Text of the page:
Friday, June 11, 2010

Friends: How Many of Us Have Them?

Friend. Buddy. Homeboy. Homegirl. All of these terms convey endearment and friendship, but as a people we have performed excellently in the arena of blurring the line of what exactly qualifies as a friend.  Is a friend the person with whom you have grown up? Is a friend that ex-boyfriend/girlfriend where even though only romantic feelings have dwelled, NOW platonic friendship has formed by default post-relationship?  Is friendship defined by a purely platonic nature (“free from physical desire”), or does friendship even need a definition? I will start by, first, confessing that in this subjective discussion, I do not possess the answer to these complex inquiries AS A WHOLE because I am not entirely sure that a single “correct” answer exists; BUT conversation can serve as the canoe needed to sift through this jagged topic.

Often the rationalization of friendship is simple.  If I like you, but we do not have the title then we are “just friends”.  Is this rational? What disqualifies friendship, and how do you distinguish that middle ground occupied by so many? The reality is that categories cannot contain the spectrum of all different friendships as they frequently exemplify the uniqueness of fingerprints.  For the sake of this particular blog (obviously more are to come as this topic is too large for one entry), let’s talk about platonic friendship and friends with benefits.

It is MY humble opinion that platonic friendship does not exist 90% of the time because I disqualify platonic friendship when romantic attraction (EVEN if not acted upon) exists.  The majority of friendships require an asterisk, but the difference lies in the parties’ willingness to acknowledge such feelings.  Some of you are undoubtedly thinking, “Well, I do not have those feelings for my friends.” While that may be true you have neither the authority nor the knowledge to speak for the other party involved.  More often than not one party feels romantically for the other party in a friendship.  This may go unspoken for fear of non-reciprocation, more commonly REJECTION, but it exists nonetheless.  Think about this.  If the opportunity for ANYTHING more than pure friendship appeared (romantic relationship, sex, or otherwise) and you would choose to advance this relationship, would you TRULY consider this person “just a friend”?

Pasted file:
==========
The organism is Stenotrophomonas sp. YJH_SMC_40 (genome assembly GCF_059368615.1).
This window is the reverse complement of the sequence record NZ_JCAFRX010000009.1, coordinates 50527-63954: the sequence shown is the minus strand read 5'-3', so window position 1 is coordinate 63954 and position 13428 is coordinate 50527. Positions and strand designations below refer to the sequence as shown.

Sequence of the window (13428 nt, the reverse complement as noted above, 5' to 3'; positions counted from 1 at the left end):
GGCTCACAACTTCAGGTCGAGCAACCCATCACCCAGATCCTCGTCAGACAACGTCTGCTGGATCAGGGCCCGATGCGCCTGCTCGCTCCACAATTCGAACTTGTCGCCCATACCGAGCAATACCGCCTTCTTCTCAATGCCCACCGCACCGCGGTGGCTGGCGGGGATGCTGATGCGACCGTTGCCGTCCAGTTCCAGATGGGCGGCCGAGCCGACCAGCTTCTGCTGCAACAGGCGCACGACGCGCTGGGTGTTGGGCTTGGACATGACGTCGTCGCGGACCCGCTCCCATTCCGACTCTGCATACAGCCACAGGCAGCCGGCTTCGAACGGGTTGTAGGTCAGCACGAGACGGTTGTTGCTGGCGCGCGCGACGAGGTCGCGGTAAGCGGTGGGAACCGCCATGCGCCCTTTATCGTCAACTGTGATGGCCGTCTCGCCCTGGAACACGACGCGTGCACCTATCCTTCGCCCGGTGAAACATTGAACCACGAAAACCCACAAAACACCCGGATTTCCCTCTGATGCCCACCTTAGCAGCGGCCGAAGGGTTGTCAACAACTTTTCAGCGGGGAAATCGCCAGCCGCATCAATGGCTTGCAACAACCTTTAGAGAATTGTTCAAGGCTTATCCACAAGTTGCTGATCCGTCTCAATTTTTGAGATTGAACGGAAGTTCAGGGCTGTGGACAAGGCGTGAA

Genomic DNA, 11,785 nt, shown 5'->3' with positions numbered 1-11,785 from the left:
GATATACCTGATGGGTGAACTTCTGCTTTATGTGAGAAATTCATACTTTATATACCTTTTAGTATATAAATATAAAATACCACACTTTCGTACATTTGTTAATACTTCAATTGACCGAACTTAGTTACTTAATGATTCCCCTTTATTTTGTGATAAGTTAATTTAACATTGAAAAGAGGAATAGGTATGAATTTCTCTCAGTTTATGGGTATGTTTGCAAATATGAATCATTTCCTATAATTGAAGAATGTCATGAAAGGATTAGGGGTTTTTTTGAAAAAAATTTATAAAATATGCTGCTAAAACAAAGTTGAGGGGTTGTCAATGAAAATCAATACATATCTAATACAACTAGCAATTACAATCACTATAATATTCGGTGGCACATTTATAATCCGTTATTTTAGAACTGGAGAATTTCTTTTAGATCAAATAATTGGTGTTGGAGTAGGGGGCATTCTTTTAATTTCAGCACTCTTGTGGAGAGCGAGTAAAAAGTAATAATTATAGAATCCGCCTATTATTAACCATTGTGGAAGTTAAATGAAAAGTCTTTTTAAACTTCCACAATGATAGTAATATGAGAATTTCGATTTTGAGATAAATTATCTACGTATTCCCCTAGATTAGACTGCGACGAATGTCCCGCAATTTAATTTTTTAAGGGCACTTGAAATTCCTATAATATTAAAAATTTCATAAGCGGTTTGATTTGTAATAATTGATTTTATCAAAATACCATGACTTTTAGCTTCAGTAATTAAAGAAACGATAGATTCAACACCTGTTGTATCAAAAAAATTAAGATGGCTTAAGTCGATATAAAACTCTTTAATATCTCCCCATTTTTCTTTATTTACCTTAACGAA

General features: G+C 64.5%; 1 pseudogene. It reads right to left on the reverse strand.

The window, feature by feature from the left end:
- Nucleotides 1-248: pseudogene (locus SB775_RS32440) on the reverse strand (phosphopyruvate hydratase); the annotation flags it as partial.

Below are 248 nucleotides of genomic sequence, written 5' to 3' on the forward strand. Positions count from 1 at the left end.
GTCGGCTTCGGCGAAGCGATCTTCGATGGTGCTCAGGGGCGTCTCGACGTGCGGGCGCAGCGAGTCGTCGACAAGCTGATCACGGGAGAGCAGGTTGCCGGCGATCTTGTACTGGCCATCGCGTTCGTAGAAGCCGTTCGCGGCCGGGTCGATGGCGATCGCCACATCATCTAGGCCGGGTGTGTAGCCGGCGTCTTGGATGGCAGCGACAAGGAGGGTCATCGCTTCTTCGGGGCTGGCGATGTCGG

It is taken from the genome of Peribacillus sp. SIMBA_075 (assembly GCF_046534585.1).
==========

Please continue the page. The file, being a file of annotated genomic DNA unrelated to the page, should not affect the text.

Let’s address “friends with benefits” next.  More often than not, in this friendship, the “benefits” serve as the major reason for continuing employment (Get it?), and usually AT LEAST one party knows their intentions with the other party do not include ANY type of relationship in the immediate, near, or far future.  If the benefits stop, so does conversation, and thus interaction ceases. Is this person “just a friend”, or is this person expendable from your life?  

Now, I know not all “friends with benefits” relationships are that cut and dry.  I also know that a number of intricacies fill these relationships, but that is for the NEXT blog!

I appreciate the opportunity to discuss these topics with you once again! My intentions are to provoke thought and provide insight.  A working mind is a healthy mind!  Thanks for checking in the GAME with the Just GQ blog!  Please leave your comments and questions on the blog, or e-mail me at I love hearing feedback from you!  God Bless!

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